As the year winds down, it’s time to look back at the cinematic achievements that made life in Trump’s America more bearable. No, I haven’t seen every film of 2017—just a huge bunch of them—so rather than make this a “Best of” list, I’ve come up with a bracing bunch of favorites. Here are my (unranked) picks:
Three Billboards Outside Ebbing, Missouri
The less you know about this film going into it, the better, because its plot unfolds in eye-opening ways you should discover by yourself. I’ll just explain the title by saying that it starts with a small-town woman renting three billboards asking the local police chief why there have been no arrests concerning the rape/murder of her daughter, and from there it erupts into a maze of darkly intriguing reactions and repercussions.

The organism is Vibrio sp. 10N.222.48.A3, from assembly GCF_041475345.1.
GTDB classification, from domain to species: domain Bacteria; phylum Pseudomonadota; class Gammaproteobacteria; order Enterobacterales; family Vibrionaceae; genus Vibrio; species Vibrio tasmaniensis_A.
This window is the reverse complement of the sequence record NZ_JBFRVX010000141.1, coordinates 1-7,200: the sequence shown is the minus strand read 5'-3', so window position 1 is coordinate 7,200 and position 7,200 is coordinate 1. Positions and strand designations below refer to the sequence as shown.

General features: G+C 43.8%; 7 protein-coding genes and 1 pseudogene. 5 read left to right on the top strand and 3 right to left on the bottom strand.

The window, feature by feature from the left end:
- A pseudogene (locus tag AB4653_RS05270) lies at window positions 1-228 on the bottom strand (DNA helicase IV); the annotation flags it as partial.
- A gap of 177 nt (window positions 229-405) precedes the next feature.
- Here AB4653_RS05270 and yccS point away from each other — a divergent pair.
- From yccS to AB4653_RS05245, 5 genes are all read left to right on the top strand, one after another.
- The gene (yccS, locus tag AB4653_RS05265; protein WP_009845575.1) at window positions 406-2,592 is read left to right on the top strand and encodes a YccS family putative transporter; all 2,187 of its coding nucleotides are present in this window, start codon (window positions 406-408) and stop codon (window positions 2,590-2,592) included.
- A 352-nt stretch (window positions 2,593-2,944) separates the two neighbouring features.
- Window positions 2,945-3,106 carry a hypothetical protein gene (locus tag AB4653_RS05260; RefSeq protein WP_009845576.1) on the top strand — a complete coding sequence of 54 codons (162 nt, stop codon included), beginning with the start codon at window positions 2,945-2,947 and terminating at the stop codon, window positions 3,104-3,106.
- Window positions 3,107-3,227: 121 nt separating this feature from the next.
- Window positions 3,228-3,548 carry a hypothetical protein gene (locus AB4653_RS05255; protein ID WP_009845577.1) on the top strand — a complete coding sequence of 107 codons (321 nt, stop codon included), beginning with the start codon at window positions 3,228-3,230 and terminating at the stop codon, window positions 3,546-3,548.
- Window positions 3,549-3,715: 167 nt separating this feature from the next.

Frances McDormand is spectacular as the furious woman, and the scene where she tells off a priest—saying that even if he hasn’t diddled young boys, he’s culpable for basically having joined a gang where that is done—is Oscar gold. Also terrific are Woody Harrelson as the police chief in a crisis, Sam Rockwell as the phobic cop who needs to be taught some lessons, Caleb Landry Jones as the somewhat shifty billboard renter, and Peter Dinklage as one of the town’s more decent people. The Martin McDonagh-written and directed film has complex characters who are never quite what they seem and who take sharp turns on the road to a possible redemption. A true gem.
In The Fade
This German thriller is another tale of female vengeance, this time with Diane Kruger as a woman whose husband and son were killed in a bomb attack and who basically becomes a terrorist to fight back. Kruger is a powerhouse.
I never miss a Harry Styles war film. And this one—about the legendary WWII battle for survival—is done in a visceral, swirling style that makes it a pretty safe bet for Christopher Nolan to finally get his first Oscar nomination for Best Director.